However, a newsgroup must not be confused with a chat. Because a chat is always live, i.e. you write an answer which is read directly online. In a newsgroup, discussions take place with a time delay. Because each contribution (question and answers) is sent to a news server. This is something like a public, black board. As soon as the submitted article has arrived on the news server, it is published and everyone can read the article and reply to it publicly or privately if required. This reply also lands first on the news server from where it is published. However, the news server does not store the individual posts forever, but deletes the messages after a certain period of time.

What is a Usenet Binary Newsgroup?

Binaries are raw data. These can occur in different formats. Originally, newsgroups were only intended for messages in text format. However, files were also exchanged soon. Newsgroups in which files are exchanged can be recognized by the fact that the term binaries appears in the newsgroup name. Binary newsgroups are quite popular in times of broadband Internet. Downloading binaries via newsgroups was much less popular than downloading via peer-to-peer networks. That’s because the Usenet software wasn’t very user-friendly and the downloaded and dismembered binaries had to be reassembled later.

Download

The requirements for a download are

  1. Internet connection
  2. Access to a news server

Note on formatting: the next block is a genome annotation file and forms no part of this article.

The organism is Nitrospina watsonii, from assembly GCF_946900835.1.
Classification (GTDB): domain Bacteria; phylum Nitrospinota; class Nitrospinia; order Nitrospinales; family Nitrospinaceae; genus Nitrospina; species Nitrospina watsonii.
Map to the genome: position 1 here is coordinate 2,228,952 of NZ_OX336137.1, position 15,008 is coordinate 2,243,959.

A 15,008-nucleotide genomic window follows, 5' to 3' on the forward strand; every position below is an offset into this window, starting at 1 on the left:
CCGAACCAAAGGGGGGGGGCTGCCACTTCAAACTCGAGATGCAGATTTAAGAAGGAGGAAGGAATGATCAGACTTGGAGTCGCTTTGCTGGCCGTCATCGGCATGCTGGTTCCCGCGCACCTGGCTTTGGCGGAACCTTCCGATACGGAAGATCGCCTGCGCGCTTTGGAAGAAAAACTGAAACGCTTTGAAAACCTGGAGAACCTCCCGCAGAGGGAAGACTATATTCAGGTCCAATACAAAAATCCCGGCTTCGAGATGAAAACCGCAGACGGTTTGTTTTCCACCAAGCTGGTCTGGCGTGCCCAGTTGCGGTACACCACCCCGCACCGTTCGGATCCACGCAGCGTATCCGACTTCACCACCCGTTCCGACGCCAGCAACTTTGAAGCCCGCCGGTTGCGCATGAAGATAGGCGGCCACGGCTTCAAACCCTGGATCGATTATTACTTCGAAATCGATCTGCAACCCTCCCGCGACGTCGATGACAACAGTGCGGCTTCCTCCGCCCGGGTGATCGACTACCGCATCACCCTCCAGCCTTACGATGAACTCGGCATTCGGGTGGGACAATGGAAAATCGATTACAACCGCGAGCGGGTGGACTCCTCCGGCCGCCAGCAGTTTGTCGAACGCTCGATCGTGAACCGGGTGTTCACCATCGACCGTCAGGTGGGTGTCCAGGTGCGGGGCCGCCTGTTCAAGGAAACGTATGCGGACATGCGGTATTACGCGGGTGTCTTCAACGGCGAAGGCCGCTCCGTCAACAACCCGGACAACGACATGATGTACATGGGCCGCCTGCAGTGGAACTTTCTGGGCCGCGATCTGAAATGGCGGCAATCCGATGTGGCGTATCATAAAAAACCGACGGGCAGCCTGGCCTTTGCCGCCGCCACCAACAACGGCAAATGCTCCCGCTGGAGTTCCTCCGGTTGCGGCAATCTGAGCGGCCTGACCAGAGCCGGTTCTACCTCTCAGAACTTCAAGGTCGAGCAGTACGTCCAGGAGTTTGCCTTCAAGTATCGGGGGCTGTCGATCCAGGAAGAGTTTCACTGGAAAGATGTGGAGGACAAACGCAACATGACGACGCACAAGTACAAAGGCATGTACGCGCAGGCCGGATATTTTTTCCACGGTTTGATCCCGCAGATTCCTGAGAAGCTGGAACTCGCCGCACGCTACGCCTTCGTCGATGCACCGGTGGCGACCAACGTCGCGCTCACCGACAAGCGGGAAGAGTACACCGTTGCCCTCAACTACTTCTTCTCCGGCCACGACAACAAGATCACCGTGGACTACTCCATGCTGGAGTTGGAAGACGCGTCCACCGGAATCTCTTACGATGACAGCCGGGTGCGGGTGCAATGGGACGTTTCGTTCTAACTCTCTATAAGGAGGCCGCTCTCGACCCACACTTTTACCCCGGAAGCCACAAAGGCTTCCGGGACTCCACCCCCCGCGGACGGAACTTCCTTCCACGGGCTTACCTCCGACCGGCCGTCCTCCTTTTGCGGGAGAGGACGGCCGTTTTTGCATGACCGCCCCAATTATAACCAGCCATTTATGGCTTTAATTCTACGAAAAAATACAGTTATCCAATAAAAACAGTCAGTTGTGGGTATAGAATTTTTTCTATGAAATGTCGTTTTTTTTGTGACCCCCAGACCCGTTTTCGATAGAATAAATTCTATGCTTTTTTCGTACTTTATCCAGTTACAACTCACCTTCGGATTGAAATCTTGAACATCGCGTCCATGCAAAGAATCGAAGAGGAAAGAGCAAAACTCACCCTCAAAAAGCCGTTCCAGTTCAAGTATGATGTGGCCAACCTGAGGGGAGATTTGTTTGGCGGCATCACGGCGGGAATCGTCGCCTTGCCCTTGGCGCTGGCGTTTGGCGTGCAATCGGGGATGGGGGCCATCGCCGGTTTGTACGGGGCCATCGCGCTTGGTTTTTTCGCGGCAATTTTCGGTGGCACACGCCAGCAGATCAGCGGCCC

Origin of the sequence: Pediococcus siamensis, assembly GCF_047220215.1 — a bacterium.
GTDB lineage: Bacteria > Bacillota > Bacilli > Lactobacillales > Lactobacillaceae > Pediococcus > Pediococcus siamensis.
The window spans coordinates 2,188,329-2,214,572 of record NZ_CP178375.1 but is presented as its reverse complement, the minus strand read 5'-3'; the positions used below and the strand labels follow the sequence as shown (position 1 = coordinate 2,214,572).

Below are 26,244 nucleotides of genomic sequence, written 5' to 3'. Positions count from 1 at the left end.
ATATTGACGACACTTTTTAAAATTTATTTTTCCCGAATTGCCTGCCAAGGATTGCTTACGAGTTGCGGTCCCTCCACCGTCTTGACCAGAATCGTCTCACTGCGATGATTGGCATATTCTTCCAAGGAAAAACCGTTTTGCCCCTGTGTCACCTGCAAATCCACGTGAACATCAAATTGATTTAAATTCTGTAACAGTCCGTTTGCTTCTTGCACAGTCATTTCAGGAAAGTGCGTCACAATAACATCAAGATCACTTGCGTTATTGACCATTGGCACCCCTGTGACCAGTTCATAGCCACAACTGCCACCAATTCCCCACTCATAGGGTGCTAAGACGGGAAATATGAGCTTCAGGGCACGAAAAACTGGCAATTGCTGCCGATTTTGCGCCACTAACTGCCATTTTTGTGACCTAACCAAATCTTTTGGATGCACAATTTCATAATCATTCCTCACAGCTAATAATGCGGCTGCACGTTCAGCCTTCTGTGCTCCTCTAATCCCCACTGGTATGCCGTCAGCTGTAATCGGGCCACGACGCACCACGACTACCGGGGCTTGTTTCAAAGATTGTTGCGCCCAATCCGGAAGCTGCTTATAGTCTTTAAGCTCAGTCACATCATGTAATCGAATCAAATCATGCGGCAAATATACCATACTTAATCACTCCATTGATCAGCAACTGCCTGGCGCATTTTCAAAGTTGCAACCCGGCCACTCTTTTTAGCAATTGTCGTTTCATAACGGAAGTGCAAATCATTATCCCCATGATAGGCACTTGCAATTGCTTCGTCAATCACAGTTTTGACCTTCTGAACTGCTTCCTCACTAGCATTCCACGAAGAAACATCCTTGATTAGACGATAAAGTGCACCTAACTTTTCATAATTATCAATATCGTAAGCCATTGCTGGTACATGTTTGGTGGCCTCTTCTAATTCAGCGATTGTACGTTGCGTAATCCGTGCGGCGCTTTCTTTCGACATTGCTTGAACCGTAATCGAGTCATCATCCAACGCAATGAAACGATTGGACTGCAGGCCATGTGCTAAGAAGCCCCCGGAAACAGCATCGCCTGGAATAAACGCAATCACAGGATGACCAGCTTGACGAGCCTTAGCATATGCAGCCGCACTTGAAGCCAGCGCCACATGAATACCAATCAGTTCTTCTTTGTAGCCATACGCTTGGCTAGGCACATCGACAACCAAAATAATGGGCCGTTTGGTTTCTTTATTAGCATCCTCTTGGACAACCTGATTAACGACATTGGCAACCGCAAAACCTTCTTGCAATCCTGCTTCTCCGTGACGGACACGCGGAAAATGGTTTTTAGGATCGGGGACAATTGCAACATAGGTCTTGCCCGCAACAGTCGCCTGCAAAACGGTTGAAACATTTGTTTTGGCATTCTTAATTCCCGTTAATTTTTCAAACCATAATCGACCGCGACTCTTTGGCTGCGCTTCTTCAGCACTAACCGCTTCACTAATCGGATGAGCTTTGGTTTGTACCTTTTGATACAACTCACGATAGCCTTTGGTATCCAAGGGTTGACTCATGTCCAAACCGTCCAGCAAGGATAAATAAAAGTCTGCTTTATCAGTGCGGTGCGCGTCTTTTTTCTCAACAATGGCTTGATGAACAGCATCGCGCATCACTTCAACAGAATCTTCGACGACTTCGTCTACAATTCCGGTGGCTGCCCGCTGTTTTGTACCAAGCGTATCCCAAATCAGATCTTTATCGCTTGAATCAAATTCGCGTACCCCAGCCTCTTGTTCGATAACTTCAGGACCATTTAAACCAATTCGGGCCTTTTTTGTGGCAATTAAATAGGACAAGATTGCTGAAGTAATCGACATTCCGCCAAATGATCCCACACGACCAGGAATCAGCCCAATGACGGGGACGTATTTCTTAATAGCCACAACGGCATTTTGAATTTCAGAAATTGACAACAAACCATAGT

3. Newsreader or Usenet client

Some Usenet providers offer a free client (program that communicates with the news server on your terminal device) that supports the user in his first Usenet steps. The Usenet client only receives the downloads directly from the news server. All other information such as searches, picture previews and others are not transferred directly from the Usenet by one client, it comes from its own servers. The user is therefore dependent on the Usenet provider who developed the client.

A newsreader in turn obtains all information exclusively directly from the Usenet or from the news server connected to the newsreader. With a newsreader, you are independent of a Usenet provider.

Both together, client or newsreader, first of all the Usenet has to be searched for suitable newsgroups. Searching is made easier by a client, which displays the newsgroups sorted by categories.

Depending on the equipment of the newsreader, you may need some additional programs to check and repair the download, a program to unpack the download, a program to reassemble files that have been split into several parts (binary files) and a program for a video preview.

The newsreader first reads the complete list of newsgroups on the news server and saves it. You now select the newsgroups that interest you and “subscribe” to them. After your selection the headers of the newsgroups are read in immediately. Then you see the individual articles and the subject. Once you have found something, simply click on Download and the newsreader will download the file to your PC.

Download via Usenet search engines

To use a Usenet search engine, simply enter the query “nzb search engine” in the Internet. These search engines index all postings with binary data attached. With them you can download NZB files. You then open them in your newsreader. All parts of the file are automatically merged.

Download in Usenet Forums

As a member of a Usenet forum, it is also possible to comfortably access Usenet content. You can find a forum using the search term “Usenet Board Deutsch” or “Usenet Forum Deutsch”. The content is published in these forums and is therefore only available to forum members. Each forum has its own conditions of admission and does not simply accept every request.

Conclusion

As you can see, the Internet is not just the World Wide Web, which we all know. There are many other interesting facets, such as the Tor network, the Darknet, or as described here the Usenet. So it’s definitely worth looking outside the box and trying something new.